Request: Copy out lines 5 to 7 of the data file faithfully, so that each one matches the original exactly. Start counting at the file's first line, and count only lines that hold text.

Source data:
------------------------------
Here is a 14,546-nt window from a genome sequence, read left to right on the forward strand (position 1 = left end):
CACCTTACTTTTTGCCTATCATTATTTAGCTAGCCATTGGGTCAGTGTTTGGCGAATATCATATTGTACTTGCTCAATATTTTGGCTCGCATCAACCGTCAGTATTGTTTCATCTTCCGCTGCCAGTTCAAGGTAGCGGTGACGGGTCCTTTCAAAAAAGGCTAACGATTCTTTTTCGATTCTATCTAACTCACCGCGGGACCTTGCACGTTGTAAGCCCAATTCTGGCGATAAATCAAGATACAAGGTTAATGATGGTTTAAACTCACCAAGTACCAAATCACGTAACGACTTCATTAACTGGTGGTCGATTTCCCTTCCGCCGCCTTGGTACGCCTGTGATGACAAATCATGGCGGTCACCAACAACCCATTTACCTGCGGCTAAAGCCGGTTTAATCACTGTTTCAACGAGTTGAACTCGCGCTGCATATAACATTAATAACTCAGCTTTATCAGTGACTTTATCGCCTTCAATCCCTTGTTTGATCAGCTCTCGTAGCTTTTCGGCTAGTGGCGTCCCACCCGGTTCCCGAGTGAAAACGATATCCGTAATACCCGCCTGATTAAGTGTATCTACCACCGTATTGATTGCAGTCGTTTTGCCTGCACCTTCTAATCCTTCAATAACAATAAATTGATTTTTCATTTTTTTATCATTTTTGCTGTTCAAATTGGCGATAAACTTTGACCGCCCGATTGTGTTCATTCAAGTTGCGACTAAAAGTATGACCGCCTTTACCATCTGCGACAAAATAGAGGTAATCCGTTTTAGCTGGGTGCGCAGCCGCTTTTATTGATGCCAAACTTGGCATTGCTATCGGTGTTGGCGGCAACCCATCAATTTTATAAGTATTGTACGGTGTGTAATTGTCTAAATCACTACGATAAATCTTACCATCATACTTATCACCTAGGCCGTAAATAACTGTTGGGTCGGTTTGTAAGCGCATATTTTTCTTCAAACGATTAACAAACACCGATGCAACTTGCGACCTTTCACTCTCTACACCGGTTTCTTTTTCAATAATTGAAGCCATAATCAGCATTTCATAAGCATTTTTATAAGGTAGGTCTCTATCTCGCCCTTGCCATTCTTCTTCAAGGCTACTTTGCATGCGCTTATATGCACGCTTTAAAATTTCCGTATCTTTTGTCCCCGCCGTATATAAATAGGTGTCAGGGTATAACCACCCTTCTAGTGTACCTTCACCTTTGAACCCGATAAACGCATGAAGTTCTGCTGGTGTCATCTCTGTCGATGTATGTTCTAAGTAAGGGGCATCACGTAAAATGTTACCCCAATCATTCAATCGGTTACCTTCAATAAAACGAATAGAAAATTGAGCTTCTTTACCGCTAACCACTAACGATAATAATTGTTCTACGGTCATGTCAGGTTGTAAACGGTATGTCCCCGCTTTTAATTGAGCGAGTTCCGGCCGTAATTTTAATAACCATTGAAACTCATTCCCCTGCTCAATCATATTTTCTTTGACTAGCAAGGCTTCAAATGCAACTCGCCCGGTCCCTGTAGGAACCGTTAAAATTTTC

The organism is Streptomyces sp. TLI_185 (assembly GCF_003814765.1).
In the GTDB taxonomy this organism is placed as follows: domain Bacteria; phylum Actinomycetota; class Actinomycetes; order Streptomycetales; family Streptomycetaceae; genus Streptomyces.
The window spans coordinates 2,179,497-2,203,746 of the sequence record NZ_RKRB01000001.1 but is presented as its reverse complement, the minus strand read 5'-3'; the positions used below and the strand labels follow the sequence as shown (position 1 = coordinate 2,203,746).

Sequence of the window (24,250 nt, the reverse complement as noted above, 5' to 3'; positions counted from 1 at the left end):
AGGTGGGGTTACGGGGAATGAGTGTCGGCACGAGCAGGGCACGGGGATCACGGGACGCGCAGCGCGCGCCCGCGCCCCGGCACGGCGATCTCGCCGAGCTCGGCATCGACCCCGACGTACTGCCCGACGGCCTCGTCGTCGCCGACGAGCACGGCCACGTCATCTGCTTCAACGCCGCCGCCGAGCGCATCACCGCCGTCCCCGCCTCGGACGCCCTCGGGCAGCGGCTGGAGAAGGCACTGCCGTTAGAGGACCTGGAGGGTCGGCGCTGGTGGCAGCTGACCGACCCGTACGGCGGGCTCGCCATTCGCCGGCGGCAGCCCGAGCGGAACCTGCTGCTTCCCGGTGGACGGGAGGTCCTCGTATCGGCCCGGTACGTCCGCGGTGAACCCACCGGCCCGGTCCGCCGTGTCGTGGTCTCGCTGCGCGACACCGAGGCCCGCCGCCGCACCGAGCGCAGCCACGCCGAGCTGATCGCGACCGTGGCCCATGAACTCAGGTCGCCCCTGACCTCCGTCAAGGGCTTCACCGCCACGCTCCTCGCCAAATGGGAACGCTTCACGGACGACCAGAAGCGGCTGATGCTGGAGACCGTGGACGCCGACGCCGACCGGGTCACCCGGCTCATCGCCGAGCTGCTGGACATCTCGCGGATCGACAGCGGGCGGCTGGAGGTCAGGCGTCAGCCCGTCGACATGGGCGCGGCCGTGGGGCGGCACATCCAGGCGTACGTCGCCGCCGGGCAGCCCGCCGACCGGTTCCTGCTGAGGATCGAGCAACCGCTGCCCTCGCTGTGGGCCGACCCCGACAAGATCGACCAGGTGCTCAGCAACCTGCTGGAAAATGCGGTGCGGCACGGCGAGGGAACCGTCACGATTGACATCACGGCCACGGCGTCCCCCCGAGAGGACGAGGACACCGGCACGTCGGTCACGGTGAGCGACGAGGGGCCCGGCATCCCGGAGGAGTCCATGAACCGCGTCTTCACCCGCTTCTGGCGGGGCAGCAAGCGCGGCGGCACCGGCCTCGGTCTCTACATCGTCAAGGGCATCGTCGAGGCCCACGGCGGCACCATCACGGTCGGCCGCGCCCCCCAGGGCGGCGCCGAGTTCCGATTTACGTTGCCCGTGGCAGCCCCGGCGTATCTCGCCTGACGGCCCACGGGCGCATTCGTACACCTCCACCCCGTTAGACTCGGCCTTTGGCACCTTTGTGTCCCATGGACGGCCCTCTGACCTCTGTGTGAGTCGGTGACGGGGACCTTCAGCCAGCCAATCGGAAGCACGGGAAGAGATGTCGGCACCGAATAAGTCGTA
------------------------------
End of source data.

The window spans coordinates 2,179,497-2,203,746 of the sequence record NZ_RKRB01000001.1 but is presented as its reverse complement, the minus strand read 5'-3'; the positions used below and the strand labels follow the sequence as shown (position 1 = coordinate 2,203,746).

Sequence of the window (24,250 nt, the reverse complement as noted above, 5' to 3'; positions counted from 1 at the left end):
AGGTGGGGTTACGGGGAATGAGTGTCGGCACGAGCAGGGCACGGGGATCACGGGACGCGCAGCGCGCGCCCGCGCCCCGGCACGGCGATCTCGCCGAGCTCGGCATCGACCCCGACGTACTGCCCGACGGCCTCGTCGTCGCCGACGAGCACGGCCACGTCATCTGCTTCAACGCCGCCGCCGAGCGCATCACCGCCGTCCCCGCCTCGGACGCCCTCGGGCAGCGGCTGGAGAAGGCACTGCCGTTAGAGGACCTGGAGGGTCGGCGCTGGTGGCAGCTGACCGACCCGTACGGCGGGCTCGCCATTCGCCGGCGGCAGCCCGAGCGGAACCTGCTGCTTCCCGGTGGACGGGAGGTCCTCGTATCGGCCCGGTACGTCCGCGGTGAACCCACCGGCCCGGTCCGCCGTGTCGTGGTCTCGCTGCGCGACACCGAGGCCCGCCGCCGCACCGAGCGCAGCCACGCCGAGCTGATCGCGACCGTGGCCCATGAACTCAGGTCGCCCCTGACCTCCGTCAAGGGCTTCACCGCCACGCTCCTCGCCAAATGGGAACGCTTCACGGACGACCAGAAGCGGCTGATGCTGGAGACCGTGGACGCCGACGCCGACCGGGTCACCCGGCTCATCGCCGAGCTGCTGGACATCTCGCGGATCGACAGCGGGCGGCTGGAGGTCAGGCGTCAGCCCGTCGACATGGGCGCGGCCGTGGGGCGGCACATCCAGGCGTACGTCGCCGCCGGGCAGCCCGCCGACCGGTTCCTGCTGAGGATCGAGCAACCGCTGCCCTCGCTGTGGGCCGACCCCGACAAGATCGACCAGGTGCTCAGCAACCTGCTGGAAAATGCGGTGCGGCACGGCGAGGGAACCGTCACGATTGACATCACGGCCACGGCGTCCCCCCGAGAGGACGAGGACACCGGCACGTCGGTCACGGTGAGCGACGAGGGGCCCGGCATCCCGGAGGAGTCCATGAACCGCGTCTTCACCCGCTTCTGGCGGGGCAGCAAGCGCGGCGGCACCGGCCTCGGTCTCTACATCGTCAAGGGCATCGTCGAGGCCCACGGCGGCACCATCACGGTCGGCCGCGCCCCCCAGGGCGGCGCCGAGTTCCGATTTACGTTGCCCGTGGCAGCCCCGGCGTATCTCGCCTGACGGCCCACGGGCGCATTCGTACACCTCCACCCCGTTAGACTCGGCCTTTGGCACCTTTGTGTCCCATGGACGGCCCTCTGACCTCTGTGTGAGTCGGTGACGGGGACCTTCAGCCAGCCAATCGGAAGCACGGGAAGAGATGTCGGCACCGAATAAGTCGTA